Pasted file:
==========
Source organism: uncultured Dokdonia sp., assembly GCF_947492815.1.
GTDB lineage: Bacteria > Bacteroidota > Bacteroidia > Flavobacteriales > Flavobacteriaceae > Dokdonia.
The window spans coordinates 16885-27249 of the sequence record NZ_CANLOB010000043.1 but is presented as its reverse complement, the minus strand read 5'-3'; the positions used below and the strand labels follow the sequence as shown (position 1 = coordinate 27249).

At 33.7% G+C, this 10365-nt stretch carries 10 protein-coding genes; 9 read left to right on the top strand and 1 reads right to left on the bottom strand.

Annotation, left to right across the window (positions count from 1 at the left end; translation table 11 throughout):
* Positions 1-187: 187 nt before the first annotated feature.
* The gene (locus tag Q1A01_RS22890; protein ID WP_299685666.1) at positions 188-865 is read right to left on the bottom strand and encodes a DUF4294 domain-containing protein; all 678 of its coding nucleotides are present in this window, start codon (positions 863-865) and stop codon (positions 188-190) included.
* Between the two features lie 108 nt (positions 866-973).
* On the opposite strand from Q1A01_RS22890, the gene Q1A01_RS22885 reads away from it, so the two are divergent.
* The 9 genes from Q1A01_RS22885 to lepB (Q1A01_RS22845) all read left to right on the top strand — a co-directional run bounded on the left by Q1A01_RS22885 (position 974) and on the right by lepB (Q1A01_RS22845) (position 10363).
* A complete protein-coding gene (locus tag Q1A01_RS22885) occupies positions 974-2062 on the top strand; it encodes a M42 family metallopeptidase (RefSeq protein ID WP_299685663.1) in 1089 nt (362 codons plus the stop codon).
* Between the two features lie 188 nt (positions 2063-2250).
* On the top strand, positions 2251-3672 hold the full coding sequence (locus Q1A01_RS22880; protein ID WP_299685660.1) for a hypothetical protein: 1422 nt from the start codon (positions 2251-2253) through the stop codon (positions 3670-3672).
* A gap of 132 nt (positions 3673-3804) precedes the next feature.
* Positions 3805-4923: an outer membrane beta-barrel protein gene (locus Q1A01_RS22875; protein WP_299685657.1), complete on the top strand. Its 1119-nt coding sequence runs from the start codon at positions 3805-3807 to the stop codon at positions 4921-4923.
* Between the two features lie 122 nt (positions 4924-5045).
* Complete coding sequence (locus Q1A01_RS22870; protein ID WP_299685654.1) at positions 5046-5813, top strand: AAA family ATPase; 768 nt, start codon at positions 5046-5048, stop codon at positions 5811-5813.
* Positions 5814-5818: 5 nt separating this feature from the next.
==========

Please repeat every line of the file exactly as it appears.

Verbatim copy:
Source organism: uncultured Dokdonia sp., assembly GCF_947492815.1.
GTDB lineage: Bacteria > Bacteroidota > Bacteroidia > Flavobacteriales > Flavobacteriaceae > Dokdonia.
The window spans coordinates 16885-27249 of the sequence record NZ_CANLOB010000043.1 but is presented as its reverse complement, the minus strand read 5'-3'; the positions used below and the strand labels follow the sequence as shown (position 1 = coordinate 27249).

At 33.7% G+C, this 10365-nt stretch carries 10 protein-coding genes; 9 read left to right on the top strand and 1 reads right to left on the bottom strand.

Annotation, left to right across the window (positions count from 1 at the left end; translation table 11 throughout):
* Positions 1-187: 187 nt before the first annotated feature.
* The gene (locus tag Q1A01_RS22890; protein ID WP_299685666.1) at positions 188-865 is read right to left on the bottom strand and encodes a DUF4294 domain-containing protein; all 678 of its coding nucleotides are present in this window, start codon (positions 863-865) and stop codon (positions 188-190) included.
* Between the two features lie 108 nt (positions 866-973).
* On the opposite strand from Q1A01_RS22890, the gene Q1A01_RS22885 reads away from it, so the two are divergent.
* The 9 genes from Q1A01_RS22885 to lepB (Q1A01_RS22845) all read left to right on the top strand — a co-directional run bounded on the left by Q1A01_RS22885 (position 974) and on the right by lepB (Q1A01_RS22845) (position 10363).
* A complete protein-coding gene (locus tag Q1A01_RS22885) occupies positions 974-2062 on the top strand; it encodes a M42 family metallopeptidase (RefSeq protein ID WP_299685663.1) in 1089 nt (362 codons plus the stop codon).
* Between the two features lie 188 nt (positions 2063-2250).
* On the top strand, positions 2251-3672 hold the full coding sequence (locus Q1A01_RS22880; protein ID WP_299685660.1) for a hypothetical protein: 1422 nt from the start codon (positions 2251-2253) through the stop codon (positions 3670-3672).
* A gap of 132 nt (positions 3673-3804) precedes the next feature.
* Positions 3805-4923: an outer membrane beta-barrel protein gene (locus Q1A01_RS22875; protein WP_299685657.1), complete on the top strand. Its 1119-nt coding sequence runs from the start codon at positions 3805-3807 to the stop codon at positions 4921-4923.
* Between the two features lie 122 nt (positions 4924-5045).
* Complete coding sequence (locus Q1A01_RS22870; protein ID WP_299685654.1) at positions 5046-5813, top strand: AAA family ATPase; 768 nt, start codon at positions 5046-5048, stop codon at positions 5811-5813.
* Positions 5814-5818: 5 nt separating this feature from the next.